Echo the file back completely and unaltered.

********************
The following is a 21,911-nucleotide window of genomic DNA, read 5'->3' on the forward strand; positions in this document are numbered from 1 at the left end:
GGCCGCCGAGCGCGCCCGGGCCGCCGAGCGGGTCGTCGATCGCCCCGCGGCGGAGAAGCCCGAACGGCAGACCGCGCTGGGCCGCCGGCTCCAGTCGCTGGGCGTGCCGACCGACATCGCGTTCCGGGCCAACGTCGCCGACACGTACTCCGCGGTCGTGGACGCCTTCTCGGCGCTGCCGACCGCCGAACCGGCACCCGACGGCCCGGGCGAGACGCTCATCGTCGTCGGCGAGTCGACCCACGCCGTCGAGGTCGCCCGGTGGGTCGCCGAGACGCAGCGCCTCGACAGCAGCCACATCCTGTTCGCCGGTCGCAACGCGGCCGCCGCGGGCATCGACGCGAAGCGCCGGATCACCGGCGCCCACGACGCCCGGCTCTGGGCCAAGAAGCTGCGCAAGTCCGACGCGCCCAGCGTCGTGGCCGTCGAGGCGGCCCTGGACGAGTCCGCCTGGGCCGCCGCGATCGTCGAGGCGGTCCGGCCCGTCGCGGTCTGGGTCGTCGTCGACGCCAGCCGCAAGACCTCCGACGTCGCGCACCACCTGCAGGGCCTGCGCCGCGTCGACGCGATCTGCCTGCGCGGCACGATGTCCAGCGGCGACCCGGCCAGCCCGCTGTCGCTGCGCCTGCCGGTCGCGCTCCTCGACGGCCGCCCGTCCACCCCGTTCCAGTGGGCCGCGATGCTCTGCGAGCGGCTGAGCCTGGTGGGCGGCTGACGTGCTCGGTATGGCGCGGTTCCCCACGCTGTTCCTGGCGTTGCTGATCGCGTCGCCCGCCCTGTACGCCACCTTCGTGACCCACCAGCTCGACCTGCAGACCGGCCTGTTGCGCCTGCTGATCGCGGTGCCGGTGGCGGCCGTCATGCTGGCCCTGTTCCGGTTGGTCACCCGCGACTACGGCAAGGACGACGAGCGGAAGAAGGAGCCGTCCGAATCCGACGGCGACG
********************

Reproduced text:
The following is a 21,911-nucleotide window of genomic DNA, read 5'->3' on the forward strand; positions in this document are numbered from 1 at the left end:
GGCCGCCGAGCGCGCCCGGGCCGCCGAGCGGGTCGTCGATCGCCCCGCGGCGGAGAAGCCCGAACGGCAGACCGCGCTGGGCCGCCGGCTCCAGTCGCTGGGCGTGCCGACCGACATCGCGTTCCGGGCCAACGTCGCCGACACGTACTCCGCGGTCGTGGACGCCTTCTCGGCGCTGCCGACCGCCGAACCGGCACCCGACGGCCCGGGCGAGACGCTCATCGTCGTCGGCGAGTCGACCCACGCCGTCGAGGTCGCCCGGTGGGTCGCCGAGACGCAGCGCCTCGACAGCAGCCACATCCTGTTCGCCGGTCGCAACGCGGCCGCCGCGGGCATCGACGCGAAGCGCCGGATCACCGGCGCCCACGACGCCCGGCTCTGGGCCAAGAAGCTGCGCAAGTCCGACGCGCCCAGCGTCGTGGCCGTCGAGGCGGCCCTGGACGAGTCCGCCTGGGCCGCCGCGATCGTCGAGGCGGTCCGGCCCGTCGCGGTCTGGGTCGTCGTCGACGCCAGCCGCAAGACCTCCGACGTCGCGCACCACCTGCAGGGCCTGCGCCGCGTCGACGCGATCTGCCTGCGCGGCACGATGTCCAGCGGCGACCCGGCCAGCCCGCTGTCGCTGCGCCTGCCGGTCGCGCTCCTCGACGGCCGCCCGTCCACCCCGTTCCAGTGGGCCGCGATGCTCTGCGAGCGGCTGAGCCTGGTGGGCGGCTGACGTGCTCGGTATGGCGCGGTTCCCCACGCTGTTCCTGGCGTTGCTGATCGCGTCGCCCGCCCTGTACGCCACCTTCGTGACCCACCAGCTCGACCTGCAGACCGGCCTGTTGCGCCTGCTGATCGCGGTGCCGGTGGCGGCCGTCATGCTGGCCCTGTTCCGGTTGGTCACCCGCGACTACGGCAAGGACGACGAGCGGAAGAAGGAGCCGTCCGAATCCGACGGCGACG